As a solution to these problems, a method of forming a protecting layer on the surface of the lithium metal electrode has been suggested (U.S. Pat. Nos. 6,017,651, 6,025,094, and 5,961,672). To be effective, the protecting layer formed on the surface of the lithium electrode should allow lithium ions to pass through itself as well as act as a barrier to prevent an electrolytic solution from contacting the lithium metal of the anode.

In general, this lithium-protecting layer is formed by the reaction of lithium and a protective layer-forming additive contained in the electrolytic solution after the assembly of the battery. However, the protecting layer formed by this method has poor density, so that a considerable amount of electrolytic solution permeates through pores present in the protective layer and undesirably react with lithium metal.

Another method of forming a lithium-protecting layer involves processing the surface of a lithium electrode with nitrogen plasma to form a lithium nitride (Li3N) layer on the electrode. However, the lithium nitride layer formed by this method includes grain boundaries through which the electrolytic solution easily permeates, is highly likely to decompose when in contact with water, and has a low potential window. Therefore, the lithium nitride layer is impractical to use.

SUMMARY OF THE INVENTION

The present invention provides an organic electrolytic solution that stabilizes, lithium metal due to reduction in reactivity with lithium metal and improves the conductivity of lithium ions.

The present invention also provides a lithium battery providing improved charging/discharging efficiency by using the organic electrolytic solution.

In accordance with an aspect of the present invention, there is provided an organic electrolytic solution comprising: a lithium salt; an organic solvent; and an oxalate compound of formula (1) below:


where R1 and R2 are independently selected from hydrogen atom, halogen atom, a hydroxy group, a substituted or unsubstituted C1-C20 alkyl group, a substituted or unsubstituted C1-C20 alkoxy group, a substituted or unsubstituted C1-C20 alkenyl group, a substituted or unsubstituted C6-C30 aryl group, a substituted or unsubstituted C6-C30 arylalkyl group, a substituted or unsubstituted C6-C30 aryloxy group, a substituted or unsubstituted C2-C30 heteroaryl group, a substituted or unsubstituted C2-C30 heteroarylalkyl group, a substituted or unsubstituted C2-C30 heteroaryloxy group, a substituted or unsubstituted C5-C20 cycloalkyl group, and a substituted or unsubstituted C2-C20 heterocycloalkyl group.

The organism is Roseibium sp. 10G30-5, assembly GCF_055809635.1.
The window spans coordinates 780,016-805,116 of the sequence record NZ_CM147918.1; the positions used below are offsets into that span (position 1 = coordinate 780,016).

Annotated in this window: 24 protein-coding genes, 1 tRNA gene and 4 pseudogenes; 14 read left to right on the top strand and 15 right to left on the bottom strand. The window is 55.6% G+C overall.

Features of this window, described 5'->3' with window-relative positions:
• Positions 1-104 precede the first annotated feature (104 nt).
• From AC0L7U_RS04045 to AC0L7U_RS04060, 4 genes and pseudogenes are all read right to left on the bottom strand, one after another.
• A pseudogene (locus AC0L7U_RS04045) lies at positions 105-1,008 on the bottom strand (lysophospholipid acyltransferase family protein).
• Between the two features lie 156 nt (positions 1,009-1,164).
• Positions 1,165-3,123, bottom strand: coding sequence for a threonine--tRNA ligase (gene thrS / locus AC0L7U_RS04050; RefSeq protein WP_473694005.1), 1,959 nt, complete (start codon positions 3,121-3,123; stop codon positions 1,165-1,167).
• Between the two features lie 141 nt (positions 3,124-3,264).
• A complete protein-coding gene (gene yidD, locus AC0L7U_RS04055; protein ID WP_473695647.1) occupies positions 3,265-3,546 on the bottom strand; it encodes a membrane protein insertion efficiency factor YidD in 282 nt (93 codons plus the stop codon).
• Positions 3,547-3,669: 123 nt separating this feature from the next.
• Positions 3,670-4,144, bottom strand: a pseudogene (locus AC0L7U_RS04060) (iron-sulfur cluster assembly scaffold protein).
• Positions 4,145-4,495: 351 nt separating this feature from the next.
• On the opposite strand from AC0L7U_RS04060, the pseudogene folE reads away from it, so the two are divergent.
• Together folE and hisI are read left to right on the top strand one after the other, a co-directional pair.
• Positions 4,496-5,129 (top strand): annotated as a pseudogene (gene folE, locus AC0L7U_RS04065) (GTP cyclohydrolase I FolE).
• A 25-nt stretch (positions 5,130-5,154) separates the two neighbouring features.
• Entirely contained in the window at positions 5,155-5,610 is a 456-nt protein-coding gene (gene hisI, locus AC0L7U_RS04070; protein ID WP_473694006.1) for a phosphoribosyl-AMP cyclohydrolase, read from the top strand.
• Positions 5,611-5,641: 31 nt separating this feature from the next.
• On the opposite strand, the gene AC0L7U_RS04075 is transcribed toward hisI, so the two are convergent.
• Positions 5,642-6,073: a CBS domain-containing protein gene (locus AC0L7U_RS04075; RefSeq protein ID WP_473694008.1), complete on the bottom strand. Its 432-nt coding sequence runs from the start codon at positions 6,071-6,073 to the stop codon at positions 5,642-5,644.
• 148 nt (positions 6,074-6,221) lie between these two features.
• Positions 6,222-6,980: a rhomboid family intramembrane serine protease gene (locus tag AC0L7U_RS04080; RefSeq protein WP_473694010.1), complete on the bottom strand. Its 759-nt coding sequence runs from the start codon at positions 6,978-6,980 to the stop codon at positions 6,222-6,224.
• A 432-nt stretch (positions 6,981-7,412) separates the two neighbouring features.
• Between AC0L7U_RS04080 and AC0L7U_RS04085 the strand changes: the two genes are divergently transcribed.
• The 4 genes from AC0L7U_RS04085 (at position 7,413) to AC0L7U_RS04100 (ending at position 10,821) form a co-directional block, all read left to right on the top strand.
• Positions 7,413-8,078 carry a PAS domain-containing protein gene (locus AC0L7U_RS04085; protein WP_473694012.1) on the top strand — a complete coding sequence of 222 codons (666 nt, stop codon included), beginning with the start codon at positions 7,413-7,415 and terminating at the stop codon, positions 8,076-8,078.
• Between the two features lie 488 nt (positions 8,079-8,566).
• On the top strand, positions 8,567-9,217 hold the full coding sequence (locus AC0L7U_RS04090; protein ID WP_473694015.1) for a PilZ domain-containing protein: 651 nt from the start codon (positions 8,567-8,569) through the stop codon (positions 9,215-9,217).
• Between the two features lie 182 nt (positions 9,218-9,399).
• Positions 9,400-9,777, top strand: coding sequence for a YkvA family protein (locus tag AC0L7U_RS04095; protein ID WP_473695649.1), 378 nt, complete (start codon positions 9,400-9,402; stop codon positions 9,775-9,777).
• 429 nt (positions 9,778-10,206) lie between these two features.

In accordance with another aspect of the present invention, there is provided a lithium battery comprising: a cathode; an anode; a separator interposed between the cathode and the anode; and the above-described organic electrolytic solution.

BRIEF DESCRIPTION OF THE DRAWINGS

The above and other features and advantages of the present invention will become more apparent by describing in detail exemplary embodiments thereof with reference to the attached drawings in which:

FIGS. 1A and 1B illustrate the interaction between lithium ions and dimethyl oxalate as an example of an oxalate compound of formula (1) above according to the present invention;

FIG. 2 is a graph illustrating change in charging/discharging efficiency with respect to dimethyl oxalate content for lithium batteries manufactured in Examples 1 through 4 according to the present invention and Comparative Example 1;

FIG. 3 is a graph illustrating change in charging/discharging efficiency with respect to diethyl oxalate content for lithium batteries manufactured in Examples 5 through 7 according to the present invention and Comparative Example 1;

FIG. 4 is a graph illustrating change in charging/discharging efficiency with respect to dibutyl oxalate content for lithium batteries manufactured in Examples 8 through 10 according to the present invention and Comparative Example 1;

FIG. 5 is a graph illustrating change in charging/discharging efficiency with respect to bis(4-methylbenzyl) oxalate content for lithium batteries manufactured in Examples 11 through 13 according to the present invention and Comparative Example 1;

FIG. 6 is a graph illustrating change in discharging capacity with respect to the number of charging/discharging cycles for lithium sulfur batteries manufactured in Examples 14, 18, and 19 according to the present invention;